- Manually copy the dll’s and data files. To do this, follow these steps:
- Go to /address/windows/dll_64bit or /address/linux/dll_64bit and copy all the object (.dll for windows, .so for linux) and replace your current objects.
- Go to /address/data and copy all files and/or directories over your current data files.
Note that the update process will likely require that any applications using the objects or data files be restarted.
What are the languages/scripts supported by the Global Address Object?
Global Address Object supports the native language and script for each country that we support. For countries with native languages that does not use latin script, transliterated version of the address can be provided. We currently support the following languages:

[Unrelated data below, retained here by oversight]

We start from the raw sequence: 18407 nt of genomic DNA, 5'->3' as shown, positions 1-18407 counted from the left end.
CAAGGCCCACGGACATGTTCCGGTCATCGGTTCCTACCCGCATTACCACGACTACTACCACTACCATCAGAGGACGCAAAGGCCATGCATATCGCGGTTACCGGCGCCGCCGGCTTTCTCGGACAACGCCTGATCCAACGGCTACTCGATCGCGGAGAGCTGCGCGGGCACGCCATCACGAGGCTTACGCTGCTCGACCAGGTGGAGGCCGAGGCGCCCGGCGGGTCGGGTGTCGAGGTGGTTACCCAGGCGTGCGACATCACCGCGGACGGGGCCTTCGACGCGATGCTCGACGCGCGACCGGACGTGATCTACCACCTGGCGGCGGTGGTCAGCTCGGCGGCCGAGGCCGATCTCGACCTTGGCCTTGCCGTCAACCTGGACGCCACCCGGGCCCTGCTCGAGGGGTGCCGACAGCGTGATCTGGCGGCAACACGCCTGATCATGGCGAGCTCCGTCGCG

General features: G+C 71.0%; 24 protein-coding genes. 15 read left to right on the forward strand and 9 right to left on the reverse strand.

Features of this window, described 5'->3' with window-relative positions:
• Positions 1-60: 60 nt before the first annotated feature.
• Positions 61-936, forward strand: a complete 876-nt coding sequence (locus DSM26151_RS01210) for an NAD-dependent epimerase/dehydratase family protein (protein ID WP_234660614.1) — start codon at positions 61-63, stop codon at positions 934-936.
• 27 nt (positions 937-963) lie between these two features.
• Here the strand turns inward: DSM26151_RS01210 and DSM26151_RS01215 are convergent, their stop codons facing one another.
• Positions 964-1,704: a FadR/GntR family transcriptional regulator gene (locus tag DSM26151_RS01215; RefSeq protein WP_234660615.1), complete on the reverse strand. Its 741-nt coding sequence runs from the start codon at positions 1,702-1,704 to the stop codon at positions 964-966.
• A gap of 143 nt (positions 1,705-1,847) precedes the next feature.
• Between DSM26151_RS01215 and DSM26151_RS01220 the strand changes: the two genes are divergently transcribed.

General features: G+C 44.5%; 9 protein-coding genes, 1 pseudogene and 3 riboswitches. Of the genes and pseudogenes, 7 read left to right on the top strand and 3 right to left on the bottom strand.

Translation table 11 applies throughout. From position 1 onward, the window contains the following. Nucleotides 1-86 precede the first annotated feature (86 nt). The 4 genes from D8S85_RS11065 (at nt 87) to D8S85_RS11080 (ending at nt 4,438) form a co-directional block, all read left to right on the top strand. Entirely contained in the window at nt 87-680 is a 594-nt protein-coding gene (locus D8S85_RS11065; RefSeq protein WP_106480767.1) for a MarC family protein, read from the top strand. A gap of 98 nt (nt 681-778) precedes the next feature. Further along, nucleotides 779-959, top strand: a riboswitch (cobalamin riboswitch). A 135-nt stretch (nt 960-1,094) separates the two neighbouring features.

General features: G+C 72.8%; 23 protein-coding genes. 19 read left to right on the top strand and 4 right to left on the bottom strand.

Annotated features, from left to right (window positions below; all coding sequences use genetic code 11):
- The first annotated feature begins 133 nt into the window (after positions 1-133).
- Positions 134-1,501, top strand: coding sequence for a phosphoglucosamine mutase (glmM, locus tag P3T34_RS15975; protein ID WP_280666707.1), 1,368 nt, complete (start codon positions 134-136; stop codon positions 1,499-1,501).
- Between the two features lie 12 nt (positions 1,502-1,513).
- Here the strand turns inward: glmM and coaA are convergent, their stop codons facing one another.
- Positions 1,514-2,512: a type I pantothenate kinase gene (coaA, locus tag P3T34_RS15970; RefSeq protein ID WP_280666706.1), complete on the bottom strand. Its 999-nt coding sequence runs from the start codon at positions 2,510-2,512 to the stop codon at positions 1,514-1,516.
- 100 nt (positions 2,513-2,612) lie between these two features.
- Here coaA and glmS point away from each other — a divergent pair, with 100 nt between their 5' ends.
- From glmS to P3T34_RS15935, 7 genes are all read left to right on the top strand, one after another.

|Latn||Latin (English transliteration wherever possible)|
|Hans||Simplified Chinese (China)|
|Arab||Arabic (United Arab Emirates)|
|Hang||Hangul (South Korea)|
How do I use Results Codes for the Global Address Object?
- The Global Address Object will return a number of codes to inform you of the status of an global address. These codes can be divided into AV codes for status, AE codes for errors, and AC codes for changes.
- These codes tell you how good the returned address is. They are slightly different than the AS codes you are used to in our US only products.
- AV2X denotes an address that has been fully verified.
- AV1X denotes a partially verified address, but something was invalid.
- The second number (X) indicates the level of verification to which the output address is valid up to. The possible values from between 1 to 5.